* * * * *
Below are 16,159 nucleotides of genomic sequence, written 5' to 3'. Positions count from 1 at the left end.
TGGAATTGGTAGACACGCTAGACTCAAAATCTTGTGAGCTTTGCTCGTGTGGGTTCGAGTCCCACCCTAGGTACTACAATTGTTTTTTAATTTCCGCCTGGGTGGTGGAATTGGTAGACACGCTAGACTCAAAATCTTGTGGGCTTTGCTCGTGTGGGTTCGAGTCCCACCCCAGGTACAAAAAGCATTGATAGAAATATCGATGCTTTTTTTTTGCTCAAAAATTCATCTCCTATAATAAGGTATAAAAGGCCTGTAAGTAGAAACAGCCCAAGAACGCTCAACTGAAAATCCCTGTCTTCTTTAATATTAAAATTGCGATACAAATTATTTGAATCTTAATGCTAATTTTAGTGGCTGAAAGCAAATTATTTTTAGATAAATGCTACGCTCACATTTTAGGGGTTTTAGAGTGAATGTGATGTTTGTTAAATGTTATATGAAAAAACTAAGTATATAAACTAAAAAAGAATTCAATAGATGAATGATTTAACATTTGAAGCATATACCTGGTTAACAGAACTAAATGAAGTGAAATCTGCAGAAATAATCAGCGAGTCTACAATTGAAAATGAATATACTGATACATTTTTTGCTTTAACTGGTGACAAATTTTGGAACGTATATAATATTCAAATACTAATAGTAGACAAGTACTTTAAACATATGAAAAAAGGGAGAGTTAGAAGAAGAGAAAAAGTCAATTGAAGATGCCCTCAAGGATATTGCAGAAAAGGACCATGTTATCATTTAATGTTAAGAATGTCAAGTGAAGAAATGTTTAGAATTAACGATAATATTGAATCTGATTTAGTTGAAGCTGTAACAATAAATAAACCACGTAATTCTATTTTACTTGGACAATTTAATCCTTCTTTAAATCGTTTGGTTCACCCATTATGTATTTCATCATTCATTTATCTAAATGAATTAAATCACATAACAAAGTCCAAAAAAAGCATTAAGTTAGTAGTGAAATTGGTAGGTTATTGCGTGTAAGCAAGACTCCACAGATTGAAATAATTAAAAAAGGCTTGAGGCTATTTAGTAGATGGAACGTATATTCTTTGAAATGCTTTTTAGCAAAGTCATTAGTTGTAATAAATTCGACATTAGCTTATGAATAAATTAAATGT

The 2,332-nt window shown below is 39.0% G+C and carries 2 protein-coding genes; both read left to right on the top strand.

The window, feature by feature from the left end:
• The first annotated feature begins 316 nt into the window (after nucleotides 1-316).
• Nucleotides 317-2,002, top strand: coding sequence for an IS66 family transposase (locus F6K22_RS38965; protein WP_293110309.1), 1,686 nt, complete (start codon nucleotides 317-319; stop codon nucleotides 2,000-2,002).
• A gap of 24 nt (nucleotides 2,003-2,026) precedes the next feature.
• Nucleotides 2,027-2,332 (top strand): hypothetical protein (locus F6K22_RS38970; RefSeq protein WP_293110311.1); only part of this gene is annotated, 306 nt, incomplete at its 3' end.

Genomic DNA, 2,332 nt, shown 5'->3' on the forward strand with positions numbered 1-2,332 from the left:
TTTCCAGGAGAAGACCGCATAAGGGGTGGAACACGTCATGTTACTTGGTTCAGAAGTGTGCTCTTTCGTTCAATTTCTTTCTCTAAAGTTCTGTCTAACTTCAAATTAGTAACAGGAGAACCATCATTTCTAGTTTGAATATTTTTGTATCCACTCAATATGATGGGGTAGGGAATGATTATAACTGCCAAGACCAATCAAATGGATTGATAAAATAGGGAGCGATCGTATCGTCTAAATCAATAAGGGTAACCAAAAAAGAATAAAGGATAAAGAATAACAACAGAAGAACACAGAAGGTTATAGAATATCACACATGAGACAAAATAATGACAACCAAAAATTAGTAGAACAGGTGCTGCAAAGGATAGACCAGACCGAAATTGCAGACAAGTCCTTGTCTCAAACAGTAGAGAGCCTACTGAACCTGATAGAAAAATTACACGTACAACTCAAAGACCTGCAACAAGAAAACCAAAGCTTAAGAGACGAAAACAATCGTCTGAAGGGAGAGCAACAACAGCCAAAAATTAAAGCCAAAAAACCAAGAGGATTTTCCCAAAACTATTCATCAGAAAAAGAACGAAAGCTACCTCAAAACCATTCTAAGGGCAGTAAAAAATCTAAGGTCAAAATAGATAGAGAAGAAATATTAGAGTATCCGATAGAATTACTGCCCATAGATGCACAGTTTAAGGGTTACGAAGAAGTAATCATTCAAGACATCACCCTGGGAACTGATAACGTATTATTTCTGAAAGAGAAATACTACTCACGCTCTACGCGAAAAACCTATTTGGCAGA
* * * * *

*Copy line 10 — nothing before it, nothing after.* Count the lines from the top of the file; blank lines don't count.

TTTCCAGGAGAAGACCGCATAAGGGGTGGAACACGTCATGTTACTTGGTTCAGAAGTGTGCTCTTTCGTTCAATTTCTTTCTCTAAAGTTCTGTCTAACTTCAAATTAGTAACAGGAGAACCATCATTTCTAGTTTGAATATTTTTGTATCCACTCAATATGATGGGGTAGGGAATGATTATAACTGCCAAGACCAATCAAATGGATTGATAAAATAGGGAGCGATCGTATCGTCTAAATCAATAAGGGTAACCAAAAAAGAATAAAGGATAAAGAATAACAACAGAAGAACACAGAAGGTTATAGAATATCACACATGAGACAAAATAATGACAACCAAAAATTAGTAGAACAGGTGCTGCAAAGGATAGACCAGACCGAAATTGCAGACAAGTCCTTGTCTCAAACAGTAGAGAGCCTACTGAACCTGATAGAAAAATTACACGTACAACTCAAAGACCTGCAACAAGAAAACCAAAGCTTAAGAGACGAAAACAATCGTCTGAAGGGAGAGCAACAACAGCCAAAAATTAAAGCCAAAAAACCAAGAGGATTTTCCCAAAACTATTCATCAGAAAAAGAACGAAAGCTACCTCAAAACCATTCTAAGGGCAGTAAAAAATCTAAGGTCAAAATAGATAGAGAAGAAATATTAGAGTATCCGATAGAATTACTGCCCATAGATGCACAGTTTAAGGGTTACGAAGAAGTAATCATTCAAGACATCACCCTGGGAACTGATAACGTATTATTTCTGAAAGAGAAATACTACTCACGCTCTACGCGAAAAACCTATTTGGCAGA